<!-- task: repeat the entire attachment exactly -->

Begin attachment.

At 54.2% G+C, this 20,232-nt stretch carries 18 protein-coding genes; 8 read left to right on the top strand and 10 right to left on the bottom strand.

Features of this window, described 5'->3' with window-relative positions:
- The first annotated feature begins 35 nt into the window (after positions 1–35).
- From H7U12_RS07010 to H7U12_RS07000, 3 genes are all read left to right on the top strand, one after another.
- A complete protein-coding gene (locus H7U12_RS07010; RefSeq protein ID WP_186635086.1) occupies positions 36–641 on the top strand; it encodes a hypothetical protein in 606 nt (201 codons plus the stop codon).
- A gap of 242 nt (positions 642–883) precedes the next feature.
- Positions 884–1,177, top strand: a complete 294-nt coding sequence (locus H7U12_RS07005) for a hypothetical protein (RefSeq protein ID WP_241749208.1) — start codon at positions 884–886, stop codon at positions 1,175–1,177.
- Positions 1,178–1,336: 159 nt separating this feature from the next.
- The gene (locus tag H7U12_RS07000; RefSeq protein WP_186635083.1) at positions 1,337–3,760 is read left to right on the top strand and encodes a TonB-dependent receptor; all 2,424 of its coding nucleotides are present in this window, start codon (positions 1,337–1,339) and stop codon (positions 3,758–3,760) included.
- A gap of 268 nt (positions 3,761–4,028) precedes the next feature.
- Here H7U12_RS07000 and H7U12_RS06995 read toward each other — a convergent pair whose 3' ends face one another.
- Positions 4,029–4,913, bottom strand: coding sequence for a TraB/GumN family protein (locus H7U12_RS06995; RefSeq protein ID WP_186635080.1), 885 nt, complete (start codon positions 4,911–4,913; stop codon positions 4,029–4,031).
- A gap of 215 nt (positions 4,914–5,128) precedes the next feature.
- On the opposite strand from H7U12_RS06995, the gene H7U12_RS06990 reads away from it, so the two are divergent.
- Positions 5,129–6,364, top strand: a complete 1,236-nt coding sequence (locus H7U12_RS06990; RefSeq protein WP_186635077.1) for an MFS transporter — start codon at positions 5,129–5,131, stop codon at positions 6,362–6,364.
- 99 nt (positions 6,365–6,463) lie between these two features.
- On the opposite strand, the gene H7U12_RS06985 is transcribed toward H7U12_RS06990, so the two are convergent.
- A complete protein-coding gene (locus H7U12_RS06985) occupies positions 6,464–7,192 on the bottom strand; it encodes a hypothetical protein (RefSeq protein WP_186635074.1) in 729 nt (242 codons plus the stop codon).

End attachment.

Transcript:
At 54.2% G+C, this 20,232-nt stretch carries 18 protein-coding genes; 8 read left to right on the top strand and 10 right to left on the bottom strand.

Features of this window, described 5'->3' with window-relative positions:
- The first annotated feature begins 35 nt into the window (after positions 1–35).
- From H7U12_RS07010 to H7U12_RS07000, 3 genes are all read left to right on the top strand, one after another.
- A complete protein-coding gene (locus H7U12_RS07010; RefSeq protein ID WP_186635086.1) occupies positions 36–641 on the top strand; it encodes a hypothetical protein in 606 nt (201 codons plus the stop codon).
- A gap of 242 nt (positions 642–883) precedes the next feature.
- Positions 884–1,177, top strand: a complete 294-nt coding sequence (locus H7U12_RS07005) for a hypothetical protein (RefSeq protein ID WP_241749208.1) — start codon at positions 884–886, stop codon at positions 1,175–1,177.
- Positions 1,178–1,336: 159 nt separating this feature from the next.
- The gene (locus tag H7U12_RS07000; RefSeq protein WP_186635083.1) at positions 1,337–3,760 is read left to right on the top strand and encodes a TonB-dependent receptor; all 2,424 of its coding nucleotides are present in this window, start codon (positions 1,337–1,339) and stop codon (positions 3,758–3,760) included.
- A gap of 268 nt (positions 3,761–4,028) precedes the next feature.
- Here H7U12_RS07000 and H7U12_RS06995 read toward each other — a convergent pair whose 3' ends face one another.
- Positions 4,029–4,913, bottom strand: coding sequence for a TraB/GumN family protein (locus H7U12_RS06995; RefSeq protein ID WP_186635080.1), 885 nt, complete (start codon positions 4,911–4,913; stop codon positions 4,029–4,031).
- A gap of 215 nt (positions 4,914–5,128) precedes the next feature.
- On the opposite strand from H7U12_RS06995, the gene H7U12_RS06990 reads away from it, so the two are divergent.
- Positions 5,129–6,364, top strand: a complete 1,236-nt coding sequence (locus H7U12_RS06990; RefSeq protein WP_186635077.1) for an MFS transporter — start codon at positions 5,129–5,131, stop codon at positions 6,362–6,364.
- 99 nt (positions 6,365–6,463) lie between these two features.
- On the opposite strand, the gene H7U12_RS06985 is transcribed toward H7U12_RS06990, so the two are convergent.
- A complete protein-coding gene (locus H7U12_RS06985) occupies positions 6,464–7,192 on the bottom strand; it encodes a hypothetical protein (RefSeq protein WP_186635074.1) in 729 nt (242 codons plus the stop codon).